By now you’ve likely heard that sandwich sub chain Subway ended their sponsorship of the Joe Gibbs Racing No. 19 driven by Suarez, removing their sponsorship from its last race of 2017.
It was later announced the contract had been breached because Subway requires representatives to maintain a health-conscious image as part of their contract.
A segment earlier in the year with NASCAR broadcaster, NBC featured Daniel Suarez giving out Dunkin Donuts to fans with NBC personality Rutledge Wood. This ended up being an outrage to Subway, or what feels like a way to get out of their contract early.
Subway’s handling of their early departure ended up drumming up a lot of publicity for Dunkin Donuts — the whole thing that made Subway upset in the first place.
However you feel about Subway’s end of sponsorship early, it wasn’t the first, and it won’t be the last time a sponsor ends a sponsorship deal early, or finds a way to get out of it.
Sponsors Step Up
What needs to be done now is either Dunkin Donuts or NBC step up and be the primary sponsor on the No. 19 car for that Subway race. Any ill will that’s directed at Subway by NASCAR fans will breed the opposite reaction to whatever brand or company jumps in as the sponsor for that lost sponsorship race.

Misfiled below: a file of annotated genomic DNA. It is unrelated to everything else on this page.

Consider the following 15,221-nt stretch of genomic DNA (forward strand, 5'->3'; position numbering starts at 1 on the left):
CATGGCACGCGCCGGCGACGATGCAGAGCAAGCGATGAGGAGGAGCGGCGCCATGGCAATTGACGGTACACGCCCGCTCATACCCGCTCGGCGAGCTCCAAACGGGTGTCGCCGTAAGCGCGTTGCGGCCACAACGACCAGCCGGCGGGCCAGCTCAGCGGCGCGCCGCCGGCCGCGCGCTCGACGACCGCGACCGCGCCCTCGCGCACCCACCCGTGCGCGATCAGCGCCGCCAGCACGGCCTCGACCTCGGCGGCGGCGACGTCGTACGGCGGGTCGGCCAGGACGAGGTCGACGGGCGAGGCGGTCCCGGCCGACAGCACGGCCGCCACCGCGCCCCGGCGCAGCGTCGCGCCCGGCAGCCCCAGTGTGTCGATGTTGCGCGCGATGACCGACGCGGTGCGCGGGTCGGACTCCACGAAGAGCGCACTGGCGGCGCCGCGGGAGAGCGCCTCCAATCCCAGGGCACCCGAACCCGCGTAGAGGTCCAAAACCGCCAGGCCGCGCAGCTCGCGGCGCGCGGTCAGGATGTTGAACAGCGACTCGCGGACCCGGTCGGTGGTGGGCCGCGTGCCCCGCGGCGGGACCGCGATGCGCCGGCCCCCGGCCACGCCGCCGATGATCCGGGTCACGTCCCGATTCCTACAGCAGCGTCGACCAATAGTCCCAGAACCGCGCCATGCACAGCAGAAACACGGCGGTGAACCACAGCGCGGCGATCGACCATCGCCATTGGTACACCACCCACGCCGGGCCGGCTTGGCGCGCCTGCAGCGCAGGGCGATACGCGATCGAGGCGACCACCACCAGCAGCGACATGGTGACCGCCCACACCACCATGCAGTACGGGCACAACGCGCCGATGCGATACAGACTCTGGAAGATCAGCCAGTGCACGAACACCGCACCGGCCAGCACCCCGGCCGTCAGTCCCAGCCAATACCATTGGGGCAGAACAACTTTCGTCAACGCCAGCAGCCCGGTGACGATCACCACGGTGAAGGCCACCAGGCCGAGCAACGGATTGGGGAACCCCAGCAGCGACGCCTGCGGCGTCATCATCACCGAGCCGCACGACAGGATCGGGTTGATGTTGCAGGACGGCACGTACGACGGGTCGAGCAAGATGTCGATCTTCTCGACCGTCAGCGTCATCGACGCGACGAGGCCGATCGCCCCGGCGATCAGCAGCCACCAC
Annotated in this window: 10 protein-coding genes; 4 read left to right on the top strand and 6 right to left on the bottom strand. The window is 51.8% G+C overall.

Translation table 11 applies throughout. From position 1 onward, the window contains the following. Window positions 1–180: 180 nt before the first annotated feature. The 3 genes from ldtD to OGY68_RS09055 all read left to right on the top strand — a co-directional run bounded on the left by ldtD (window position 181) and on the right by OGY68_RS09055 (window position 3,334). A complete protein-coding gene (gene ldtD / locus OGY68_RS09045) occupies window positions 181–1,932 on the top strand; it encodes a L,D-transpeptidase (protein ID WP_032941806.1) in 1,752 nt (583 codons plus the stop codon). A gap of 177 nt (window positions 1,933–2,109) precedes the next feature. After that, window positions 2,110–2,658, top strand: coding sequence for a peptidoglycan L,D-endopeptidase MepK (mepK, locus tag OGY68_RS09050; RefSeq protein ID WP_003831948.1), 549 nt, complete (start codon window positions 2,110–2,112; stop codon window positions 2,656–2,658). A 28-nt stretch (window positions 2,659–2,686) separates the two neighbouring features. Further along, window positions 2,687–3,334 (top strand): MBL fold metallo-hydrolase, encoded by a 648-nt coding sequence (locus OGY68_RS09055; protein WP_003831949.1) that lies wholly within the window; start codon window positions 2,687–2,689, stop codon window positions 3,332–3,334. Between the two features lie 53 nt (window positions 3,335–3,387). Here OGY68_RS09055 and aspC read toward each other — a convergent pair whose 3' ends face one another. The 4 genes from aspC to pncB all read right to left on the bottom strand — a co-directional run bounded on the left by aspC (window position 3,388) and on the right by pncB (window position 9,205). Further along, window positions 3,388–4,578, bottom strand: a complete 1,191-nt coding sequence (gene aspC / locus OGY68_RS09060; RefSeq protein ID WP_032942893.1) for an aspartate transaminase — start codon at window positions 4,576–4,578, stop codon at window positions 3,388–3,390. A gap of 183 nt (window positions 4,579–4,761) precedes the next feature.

While by the letter of the law or the contract, Subway may lose a lot more in the deal in the court of public opinion than had they just ducked out after the season.
NASCAR sponsorship is trending more to business-to-business, but those consumer brands that are still in the sport often boast a ton of brand loyalty. Even though
There are plenty of sponsors not seeing their return on investment, and it’s just business when they exit the sport. But even when completely on the up and up, and just a business decision, a sponsor’s exit from the sport can leave a NASCAR fan sour.
Unfortunately, I’ve got no numbers or data to back this up, but anecdotally, I’m willing to bet more NASCAR fans in 2017 go to their local Lowe’s Home Improvement than their local Home Depot, or now drink from a Monster Energy can over a Red Bull. There’s no ill will from most, but we want to use our hard-earned money to support those who support NASCAR.
On the other side, while it won’t be an all-out boycott, it doesn’t take much in people’s minds to sway them when given a choice. Want a cold cut sandwich? A lot of NASCAR fans now are more likely to go with Jimmy Johns (who sponsors Kevin Harvick), or anyone but Subway. Scratch a NASCAR fan’s back, they’ll scratch yours, or support your product.
Read the Contract
DeLana Harvick, who’s got a little bit of experience and standing when it comes to the business side of NASCAR took to Twitter earlier Tuesday, agreeing Subway was looking for an easy out, but said as a business, you’ve got to know the terms. Always read the contract.
Know your sponsor & the contract, period. Nobody watches your back more than u, not your PR/manager. Steer your own ship on & off the track.
— DeLana Harvick (@DeLanaHarvick) September 5, 2017
Subway has found a way to get out of their contract — maybe one that had seen less of a return on investment after super-healthy and sponsor friendly Carl Edwards retired in the offseason. But regardless, they’re not coming back to the sport anytime soon.
The best thing any NASCAR fan can do in this is spend your money where the NASCAR sponsors are. Then take to social media, the phone, a letter, or any other way to say say thank you to those brands and sponsors that back NASCAR.